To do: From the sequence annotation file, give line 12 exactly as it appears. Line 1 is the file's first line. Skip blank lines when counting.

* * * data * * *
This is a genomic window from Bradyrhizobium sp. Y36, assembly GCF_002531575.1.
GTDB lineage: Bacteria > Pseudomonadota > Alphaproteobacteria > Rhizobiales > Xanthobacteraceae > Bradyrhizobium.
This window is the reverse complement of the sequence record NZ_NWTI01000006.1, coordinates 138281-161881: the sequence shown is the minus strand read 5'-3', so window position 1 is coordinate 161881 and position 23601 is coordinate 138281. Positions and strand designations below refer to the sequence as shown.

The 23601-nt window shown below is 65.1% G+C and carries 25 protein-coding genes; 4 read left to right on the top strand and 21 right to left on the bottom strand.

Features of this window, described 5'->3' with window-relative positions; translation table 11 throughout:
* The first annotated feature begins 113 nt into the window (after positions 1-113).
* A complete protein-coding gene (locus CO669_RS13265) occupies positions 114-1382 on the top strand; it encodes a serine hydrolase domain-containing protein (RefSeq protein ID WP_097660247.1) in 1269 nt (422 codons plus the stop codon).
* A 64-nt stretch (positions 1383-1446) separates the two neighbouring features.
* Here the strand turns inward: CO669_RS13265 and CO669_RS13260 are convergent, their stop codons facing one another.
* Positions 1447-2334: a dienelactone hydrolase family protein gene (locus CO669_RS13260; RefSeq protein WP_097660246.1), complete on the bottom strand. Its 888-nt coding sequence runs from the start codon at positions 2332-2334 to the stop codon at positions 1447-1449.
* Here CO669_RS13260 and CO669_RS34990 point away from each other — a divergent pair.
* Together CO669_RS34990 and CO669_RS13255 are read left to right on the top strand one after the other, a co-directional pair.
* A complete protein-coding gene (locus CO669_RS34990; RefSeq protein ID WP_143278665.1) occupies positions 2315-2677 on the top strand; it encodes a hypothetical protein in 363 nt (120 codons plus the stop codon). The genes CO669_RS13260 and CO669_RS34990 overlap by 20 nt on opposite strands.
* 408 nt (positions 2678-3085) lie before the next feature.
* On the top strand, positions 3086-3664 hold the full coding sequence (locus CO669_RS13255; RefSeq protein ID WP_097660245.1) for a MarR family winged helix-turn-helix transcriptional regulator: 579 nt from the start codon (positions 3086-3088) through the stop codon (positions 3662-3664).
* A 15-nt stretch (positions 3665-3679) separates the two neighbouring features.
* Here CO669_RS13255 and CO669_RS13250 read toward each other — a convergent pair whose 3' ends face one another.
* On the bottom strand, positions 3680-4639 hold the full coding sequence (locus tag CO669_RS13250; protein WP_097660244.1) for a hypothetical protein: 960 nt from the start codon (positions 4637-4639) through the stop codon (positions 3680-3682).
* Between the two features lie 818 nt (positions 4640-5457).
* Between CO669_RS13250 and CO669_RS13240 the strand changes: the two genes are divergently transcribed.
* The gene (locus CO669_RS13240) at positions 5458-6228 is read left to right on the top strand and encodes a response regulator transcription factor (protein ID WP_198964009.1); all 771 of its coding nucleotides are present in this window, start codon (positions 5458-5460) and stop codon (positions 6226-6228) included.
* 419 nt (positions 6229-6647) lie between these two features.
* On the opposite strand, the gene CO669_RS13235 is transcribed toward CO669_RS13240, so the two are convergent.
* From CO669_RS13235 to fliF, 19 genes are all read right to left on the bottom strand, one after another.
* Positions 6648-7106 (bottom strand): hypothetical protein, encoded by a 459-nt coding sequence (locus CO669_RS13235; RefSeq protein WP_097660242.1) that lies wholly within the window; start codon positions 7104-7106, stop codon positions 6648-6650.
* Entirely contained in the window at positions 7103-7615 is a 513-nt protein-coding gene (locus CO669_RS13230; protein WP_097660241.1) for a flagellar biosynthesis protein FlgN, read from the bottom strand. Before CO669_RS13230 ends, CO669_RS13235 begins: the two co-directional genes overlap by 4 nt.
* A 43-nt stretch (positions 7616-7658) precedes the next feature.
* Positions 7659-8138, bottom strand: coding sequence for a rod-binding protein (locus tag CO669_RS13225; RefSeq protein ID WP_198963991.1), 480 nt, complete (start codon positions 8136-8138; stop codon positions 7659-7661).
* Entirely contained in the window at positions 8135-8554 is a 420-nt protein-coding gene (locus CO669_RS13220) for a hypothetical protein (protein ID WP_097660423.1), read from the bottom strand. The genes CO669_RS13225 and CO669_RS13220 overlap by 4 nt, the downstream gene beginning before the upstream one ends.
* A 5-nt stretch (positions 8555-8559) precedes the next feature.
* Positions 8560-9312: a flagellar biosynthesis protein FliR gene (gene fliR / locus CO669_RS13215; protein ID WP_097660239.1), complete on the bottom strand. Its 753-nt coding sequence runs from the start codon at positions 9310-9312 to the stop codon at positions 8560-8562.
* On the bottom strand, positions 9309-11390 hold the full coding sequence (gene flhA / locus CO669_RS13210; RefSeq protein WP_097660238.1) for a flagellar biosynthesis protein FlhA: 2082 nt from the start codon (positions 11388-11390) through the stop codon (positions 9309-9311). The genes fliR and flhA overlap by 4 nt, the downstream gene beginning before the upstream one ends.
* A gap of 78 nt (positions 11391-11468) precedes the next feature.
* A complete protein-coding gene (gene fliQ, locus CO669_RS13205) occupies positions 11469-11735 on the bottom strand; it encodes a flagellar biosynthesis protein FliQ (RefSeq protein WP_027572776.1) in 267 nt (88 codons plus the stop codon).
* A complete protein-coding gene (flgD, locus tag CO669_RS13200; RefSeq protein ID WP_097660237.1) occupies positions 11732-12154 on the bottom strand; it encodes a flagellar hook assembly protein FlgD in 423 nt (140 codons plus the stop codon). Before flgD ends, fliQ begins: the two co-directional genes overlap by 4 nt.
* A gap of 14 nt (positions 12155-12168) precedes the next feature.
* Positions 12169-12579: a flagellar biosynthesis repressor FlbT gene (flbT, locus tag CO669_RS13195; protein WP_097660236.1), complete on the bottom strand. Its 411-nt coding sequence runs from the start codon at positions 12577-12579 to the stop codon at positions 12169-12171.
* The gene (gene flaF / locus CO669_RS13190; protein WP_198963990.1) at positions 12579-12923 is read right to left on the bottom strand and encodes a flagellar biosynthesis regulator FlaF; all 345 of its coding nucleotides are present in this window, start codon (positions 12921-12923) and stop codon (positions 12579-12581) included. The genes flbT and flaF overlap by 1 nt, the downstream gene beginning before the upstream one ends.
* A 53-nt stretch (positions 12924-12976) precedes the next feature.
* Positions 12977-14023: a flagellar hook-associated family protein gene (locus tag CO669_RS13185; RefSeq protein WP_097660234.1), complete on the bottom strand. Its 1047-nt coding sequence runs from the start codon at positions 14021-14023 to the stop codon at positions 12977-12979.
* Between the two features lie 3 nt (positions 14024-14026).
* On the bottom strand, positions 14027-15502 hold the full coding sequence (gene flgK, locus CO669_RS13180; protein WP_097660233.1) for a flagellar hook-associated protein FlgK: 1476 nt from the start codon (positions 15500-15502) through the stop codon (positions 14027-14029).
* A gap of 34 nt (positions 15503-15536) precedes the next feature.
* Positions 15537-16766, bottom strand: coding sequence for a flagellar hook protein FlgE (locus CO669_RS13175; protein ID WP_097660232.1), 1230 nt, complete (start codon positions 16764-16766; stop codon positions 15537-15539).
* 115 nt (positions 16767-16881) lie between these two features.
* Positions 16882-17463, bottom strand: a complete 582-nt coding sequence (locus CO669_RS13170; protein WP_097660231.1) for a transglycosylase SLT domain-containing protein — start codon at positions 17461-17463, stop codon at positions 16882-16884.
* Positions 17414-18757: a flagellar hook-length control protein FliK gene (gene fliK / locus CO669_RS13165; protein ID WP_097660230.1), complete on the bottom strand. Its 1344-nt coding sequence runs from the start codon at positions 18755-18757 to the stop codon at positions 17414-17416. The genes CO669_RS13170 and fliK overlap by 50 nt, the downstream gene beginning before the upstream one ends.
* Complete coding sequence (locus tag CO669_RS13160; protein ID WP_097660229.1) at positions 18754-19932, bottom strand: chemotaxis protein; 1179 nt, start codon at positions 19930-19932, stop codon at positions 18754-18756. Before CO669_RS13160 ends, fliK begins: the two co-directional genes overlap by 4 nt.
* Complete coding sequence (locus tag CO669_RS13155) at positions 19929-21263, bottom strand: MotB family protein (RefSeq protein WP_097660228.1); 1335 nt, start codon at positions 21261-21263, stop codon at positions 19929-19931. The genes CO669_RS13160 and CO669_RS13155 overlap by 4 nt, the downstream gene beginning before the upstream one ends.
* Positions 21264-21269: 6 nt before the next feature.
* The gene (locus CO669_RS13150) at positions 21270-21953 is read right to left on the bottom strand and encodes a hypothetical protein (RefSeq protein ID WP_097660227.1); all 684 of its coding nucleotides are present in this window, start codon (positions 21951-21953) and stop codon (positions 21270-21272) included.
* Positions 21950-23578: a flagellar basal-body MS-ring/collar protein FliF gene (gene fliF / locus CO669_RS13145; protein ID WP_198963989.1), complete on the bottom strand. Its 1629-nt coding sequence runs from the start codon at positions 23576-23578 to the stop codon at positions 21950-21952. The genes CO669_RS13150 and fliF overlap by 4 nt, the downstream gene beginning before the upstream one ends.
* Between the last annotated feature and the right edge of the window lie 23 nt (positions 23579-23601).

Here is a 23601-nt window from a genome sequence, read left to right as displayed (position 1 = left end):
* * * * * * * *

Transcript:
* Together CO669_RS34990 and CO669_RS13255 are read left to right on the top strand one after the other, a co-directional pair.